Sometimes even physicians do things because they’ve always been done that way.
That’s what we’re seeing with how we measure fitness. Research we recently completed suggests we're due for a broader definition of fitness improvement.
We have long defined improved fitness as improved cardiorespiratory fitness – the ability of the cardiovascular system to supply oxygen to the body. Most people who exercise regularly show clear improvements in their cardiorespiratory fitness. The more they train, the better their ability to transport oxygen.
But about 30 percent of people who exercise are considered exercise “nonresponders.” Despite their exercise efforts, their ability to transport oxygen never improves. Thus, under the current definition, their fitness does not improve.
The study my colleagues and I recently completed suggests we need to broaden our definition of what it means to improve fitness. This is particularly important for people with diabetes.
Exercise ‘nonresponders’ can improve fitness
We looked at the effects of exercise on people with Type 2 diabetes – one of the leading risk factors for heart disease. Some of the people in the study participated in aerobic exercise, some did resistance training, and some did a combination of the two.
We saw significant improvement to metabolic measurements, both in those who improved their cardiorespiratory fitness and in those who didn’t. Our study showed that by exercising, participants improved their blood glucose levels, A1c levels (a long-term measurement of high blood sugar), waist circumferences, body fat percentages, and BMI (body mass index), even if their cardiorespiratory fitness did not improve.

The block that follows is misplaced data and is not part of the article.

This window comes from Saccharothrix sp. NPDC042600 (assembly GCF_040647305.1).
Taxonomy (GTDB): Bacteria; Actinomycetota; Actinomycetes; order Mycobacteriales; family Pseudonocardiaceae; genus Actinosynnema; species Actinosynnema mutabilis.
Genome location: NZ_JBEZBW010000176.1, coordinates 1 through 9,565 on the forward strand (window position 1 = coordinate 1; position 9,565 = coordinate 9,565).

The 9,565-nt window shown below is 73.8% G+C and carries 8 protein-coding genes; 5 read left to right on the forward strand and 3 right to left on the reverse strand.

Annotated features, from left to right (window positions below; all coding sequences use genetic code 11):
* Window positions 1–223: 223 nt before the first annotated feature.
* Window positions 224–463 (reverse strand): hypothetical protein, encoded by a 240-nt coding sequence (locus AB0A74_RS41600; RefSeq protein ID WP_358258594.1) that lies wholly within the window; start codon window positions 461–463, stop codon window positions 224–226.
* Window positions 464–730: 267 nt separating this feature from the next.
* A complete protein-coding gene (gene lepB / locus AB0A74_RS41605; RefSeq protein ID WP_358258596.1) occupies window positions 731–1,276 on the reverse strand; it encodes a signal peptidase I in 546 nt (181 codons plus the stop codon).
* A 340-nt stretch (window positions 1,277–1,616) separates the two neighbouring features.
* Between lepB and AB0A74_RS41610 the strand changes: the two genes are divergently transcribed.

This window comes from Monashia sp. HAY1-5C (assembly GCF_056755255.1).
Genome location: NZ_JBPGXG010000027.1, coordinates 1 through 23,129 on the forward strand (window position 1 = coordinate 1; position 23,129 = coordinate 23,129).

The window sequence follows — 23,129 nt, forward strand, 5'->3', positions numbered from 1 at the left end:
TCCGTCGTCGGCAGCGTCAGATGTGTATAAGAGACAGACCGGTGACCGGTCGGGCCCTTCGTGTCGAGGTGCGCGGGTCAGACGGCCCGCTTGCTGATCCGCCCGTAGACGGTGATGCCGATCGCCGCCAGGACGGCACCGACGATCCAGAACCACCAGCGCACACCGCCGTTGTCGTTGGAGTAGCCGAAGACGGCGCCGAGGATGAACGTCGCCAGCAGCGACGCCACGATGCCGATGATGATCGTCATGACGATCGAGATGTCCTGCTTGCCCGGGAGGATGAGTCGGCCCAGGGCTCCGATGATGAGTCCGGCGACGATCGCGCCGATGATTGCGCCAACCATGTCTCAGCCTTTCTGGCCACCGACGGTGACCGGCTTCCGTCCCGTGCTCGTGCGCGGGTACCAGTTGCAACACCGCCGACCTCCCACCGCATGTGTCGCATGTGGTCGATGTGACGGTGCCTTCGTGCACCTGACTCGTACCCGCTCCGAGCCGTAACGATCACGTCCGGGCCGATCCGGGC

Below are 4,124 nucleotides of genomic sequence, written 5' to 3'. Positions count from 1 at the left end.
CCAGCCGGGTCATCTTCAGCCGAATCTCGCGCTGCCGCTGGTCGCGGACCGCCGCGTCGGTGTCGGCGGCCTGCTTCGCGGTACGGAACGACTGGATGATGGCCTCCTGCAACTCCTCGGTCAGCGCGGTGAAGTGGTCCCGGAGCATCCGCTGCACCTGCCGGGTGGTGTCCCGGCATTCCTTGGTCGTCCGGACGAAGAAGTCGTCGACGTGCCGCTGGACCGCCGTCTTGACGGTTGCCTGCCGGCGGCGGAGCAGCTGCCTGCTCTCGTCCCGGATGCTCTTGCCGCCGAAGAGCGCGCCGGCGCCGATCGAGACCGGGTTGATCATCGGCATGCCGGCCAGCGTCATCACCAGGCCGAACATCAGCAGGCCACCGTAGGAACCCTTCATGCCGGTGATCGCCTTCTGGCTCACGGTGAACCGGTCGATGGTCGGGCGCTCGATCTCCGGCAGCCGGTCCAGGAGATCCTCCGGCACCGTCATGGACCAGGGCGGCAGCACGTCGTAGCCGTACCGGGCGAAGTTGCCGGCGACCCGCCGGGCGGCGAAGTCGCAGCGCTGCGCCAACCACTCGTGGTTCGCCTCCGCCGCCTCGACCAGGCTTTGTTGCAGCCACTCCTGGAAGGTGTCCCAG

Our findings suggest that our definition of an exercise “nonresponder” is too narrow. Individuals can improve their diabetes control with exercise even if they do not improve their traditional measures of cardiorespiratory fitness. Said another way, we need to broaden our understanding of “response” to exercise so that we consider all of the potential benefits of exercise training—both the cardiovascular benefits and the non-cardiovascular, metabolic benefits.
As a preventive cardiologist, I always urge my patients to follow a regular exercise program. The findings of this study have given me more reason to exercise, too. Not only can exercise improve heart health, but for those who have diabetes, it just might help improve their diabetes, too.